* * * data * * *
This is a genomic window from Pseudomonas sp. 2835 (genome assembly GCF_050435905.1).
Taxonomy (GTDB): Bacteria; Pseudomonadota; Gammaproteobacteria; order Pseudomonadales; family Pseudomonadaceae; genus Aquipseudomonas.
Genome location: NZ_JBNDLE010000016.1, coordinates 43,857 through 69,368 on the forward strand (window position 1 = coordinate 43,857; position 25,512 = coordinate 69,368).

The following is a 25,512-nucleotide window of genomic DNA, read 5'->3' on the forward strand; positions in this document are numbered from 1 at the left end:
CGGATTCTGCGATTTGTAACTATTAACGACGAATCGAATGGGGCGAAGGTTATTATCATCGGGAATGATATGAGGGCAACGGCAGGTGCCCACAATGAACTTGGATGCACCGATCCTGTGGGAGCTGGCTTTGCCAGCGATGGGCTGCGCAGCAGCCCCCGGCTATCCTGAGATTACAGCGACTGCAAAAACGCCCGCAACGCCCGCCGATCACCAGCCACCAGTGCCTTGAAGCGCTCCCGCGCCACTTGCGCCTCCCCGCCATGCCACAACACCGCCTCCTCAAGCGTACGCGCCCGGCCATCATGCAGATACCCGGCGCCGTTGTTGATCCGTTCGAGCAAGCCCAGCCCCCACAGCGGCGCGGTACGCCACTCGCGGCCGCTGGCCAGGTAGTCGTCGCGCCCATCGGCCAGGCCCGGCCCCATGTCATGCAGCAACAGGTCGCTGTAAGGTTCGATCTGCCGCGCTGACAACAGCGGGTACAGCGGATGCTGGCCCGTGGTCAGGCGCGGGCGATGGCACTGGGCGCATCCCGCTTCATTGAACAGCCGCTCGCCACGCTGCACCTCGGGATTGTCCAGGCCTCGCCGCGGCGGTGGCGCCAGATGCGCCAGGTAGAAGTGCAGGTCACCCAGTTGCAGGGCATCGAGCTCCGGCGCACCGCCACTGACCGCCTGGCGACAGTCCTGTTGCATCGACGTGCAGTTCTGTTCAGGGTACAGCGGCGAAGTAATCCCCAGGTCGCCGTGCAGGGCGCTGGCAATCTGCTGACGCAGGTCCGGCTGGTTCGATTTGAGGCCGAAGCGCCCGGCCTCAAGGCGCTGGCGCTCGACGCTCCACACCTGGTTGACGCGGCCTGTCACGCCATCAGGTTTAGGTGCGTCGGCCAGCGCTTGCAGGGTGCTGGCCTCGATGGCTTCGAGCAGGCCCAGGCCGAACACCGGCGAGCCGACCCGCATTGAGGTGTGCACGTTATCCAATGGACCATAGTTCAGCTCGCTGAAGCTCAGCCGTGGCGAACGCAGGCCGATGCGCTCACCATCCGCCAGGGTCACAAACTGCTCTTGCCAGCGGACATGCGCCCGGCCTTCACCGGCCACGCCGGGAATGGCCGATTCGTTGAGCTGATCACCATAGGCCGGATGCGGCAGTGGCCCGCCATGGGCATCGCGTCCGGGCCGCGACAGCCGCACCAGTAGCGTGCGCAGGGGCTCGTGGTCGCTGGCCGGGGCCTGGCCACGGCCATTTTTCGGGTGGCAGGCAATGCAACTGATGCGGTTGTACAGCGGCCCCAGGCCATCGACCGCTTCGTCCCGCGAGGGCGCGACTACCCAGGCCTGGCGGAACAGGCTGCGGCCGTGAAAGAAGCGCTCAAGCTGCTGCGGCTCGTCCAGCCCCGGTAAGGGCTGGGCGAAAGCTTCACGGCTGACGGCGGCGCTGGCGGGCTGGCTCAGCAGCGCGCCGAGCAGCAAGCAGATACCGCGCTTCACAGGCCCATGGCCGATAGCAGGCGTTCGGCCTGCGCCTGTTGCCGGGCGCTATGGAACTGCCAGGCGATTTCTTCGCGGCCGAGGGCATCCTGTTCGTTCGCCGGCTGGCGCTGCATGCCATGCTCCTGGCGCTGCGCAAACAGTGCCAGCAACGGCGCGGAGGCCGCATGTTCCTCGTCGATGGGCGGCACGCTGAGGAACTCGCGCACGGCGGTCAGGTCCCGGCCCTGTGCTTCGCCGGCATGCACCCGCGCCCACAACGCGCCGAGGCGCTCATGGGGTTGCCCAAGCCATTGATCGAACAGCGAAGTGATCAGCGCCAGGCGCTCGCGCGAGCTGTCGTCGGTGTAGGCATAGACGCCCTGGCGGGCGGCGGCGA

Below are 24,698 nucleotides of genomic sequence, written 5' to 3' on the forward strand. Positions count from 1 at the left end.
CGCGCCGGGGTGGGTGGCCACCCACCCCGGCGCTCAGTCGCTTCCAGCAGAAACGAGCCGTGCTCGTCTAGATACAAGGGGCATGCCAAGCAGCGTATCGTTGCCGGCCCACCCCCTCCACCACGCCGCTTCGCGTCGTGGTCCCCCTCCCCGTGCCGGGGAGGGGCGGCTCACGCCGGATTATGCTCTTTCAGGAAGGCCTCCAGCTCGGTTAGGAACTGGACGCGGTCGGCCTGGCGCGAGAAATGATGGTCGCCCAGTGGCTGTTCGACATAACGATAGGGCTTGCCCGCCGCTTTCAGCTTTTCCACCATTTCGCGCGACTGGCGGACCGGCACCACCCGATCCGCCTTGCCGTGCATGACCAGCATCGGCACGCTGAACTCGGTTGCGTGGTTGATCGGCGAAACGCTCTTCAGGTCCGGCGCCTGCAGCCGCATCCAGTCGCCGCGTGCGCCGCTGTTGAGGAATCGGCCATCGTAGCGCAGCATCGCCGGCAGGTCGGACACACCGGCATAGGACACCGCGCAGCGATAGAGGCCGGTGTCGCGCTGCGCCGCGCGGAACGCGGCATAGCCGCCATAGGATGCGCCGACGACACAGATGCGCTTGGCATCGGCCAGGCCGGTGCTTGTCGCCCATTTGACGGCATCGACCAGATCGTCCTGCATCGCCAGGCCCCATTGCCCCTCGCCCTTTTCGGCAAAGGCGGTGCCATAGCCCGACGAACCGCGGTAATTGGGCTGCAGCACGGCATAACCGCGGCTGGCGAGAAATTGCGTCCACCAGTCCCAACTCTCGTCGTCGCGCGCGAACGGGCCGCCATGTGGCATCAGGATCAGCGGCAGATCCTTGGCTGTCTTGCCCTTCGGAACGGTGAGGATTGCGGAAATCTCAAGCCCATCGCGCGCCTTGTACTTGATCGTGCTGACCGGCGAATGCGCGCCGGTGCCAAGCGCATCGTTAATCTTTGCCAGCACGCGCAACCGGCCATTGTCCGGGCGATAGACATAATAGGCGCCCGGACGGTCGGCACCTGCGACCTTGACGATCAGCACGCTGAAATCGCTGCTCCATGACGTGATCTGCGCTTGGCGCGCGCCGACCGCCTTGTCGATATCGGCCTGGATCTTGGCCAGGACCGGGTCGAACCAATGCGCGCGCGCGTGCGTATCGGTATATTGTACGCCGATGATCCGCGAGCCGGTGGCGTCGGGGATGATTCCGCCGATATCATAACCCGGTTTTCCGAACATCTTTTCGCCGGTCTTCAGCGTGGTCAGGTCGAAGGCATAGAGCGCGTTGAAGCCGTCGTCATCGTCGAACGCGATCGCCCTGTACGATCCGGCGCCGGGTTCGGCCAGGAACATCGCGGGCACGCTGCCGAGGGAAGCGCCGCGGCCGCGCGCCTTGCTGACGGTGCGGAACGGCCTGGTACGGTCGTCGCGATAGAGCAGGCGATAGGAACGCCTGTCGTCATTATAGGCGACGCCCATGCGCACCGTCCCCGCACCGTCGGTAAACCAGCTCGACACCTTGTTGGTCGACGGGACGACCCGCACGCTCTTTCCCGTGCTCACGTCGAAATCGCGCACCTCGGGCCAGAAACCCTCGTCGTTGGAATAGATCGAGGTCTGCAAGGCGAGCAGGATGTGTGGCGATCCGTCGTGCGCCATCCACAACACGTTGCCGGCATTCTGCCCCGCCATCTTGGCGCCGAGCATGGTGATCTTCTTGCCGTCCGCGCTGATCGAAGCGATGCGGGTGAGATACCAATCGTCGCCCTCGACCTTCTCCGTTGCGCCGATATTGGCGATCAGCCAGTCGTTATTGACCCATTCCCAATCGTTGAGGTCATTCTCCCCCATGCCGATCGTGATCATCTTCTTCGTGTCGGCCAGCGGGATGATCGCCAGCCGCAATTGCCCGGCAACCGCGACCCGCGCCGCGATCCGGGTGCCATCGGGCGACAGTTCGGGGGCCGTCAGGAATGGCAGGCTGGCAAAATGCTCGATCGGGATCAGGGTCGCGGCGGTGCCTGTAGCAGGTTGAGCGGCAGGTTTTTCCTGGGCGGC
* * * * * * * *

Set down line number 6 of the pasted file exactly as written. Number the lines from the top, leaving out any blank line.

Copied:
Below are 24,698 nucleotides of genomic sequence, written 5' to 3' on the forward strand. Positions count from 1 at the left end.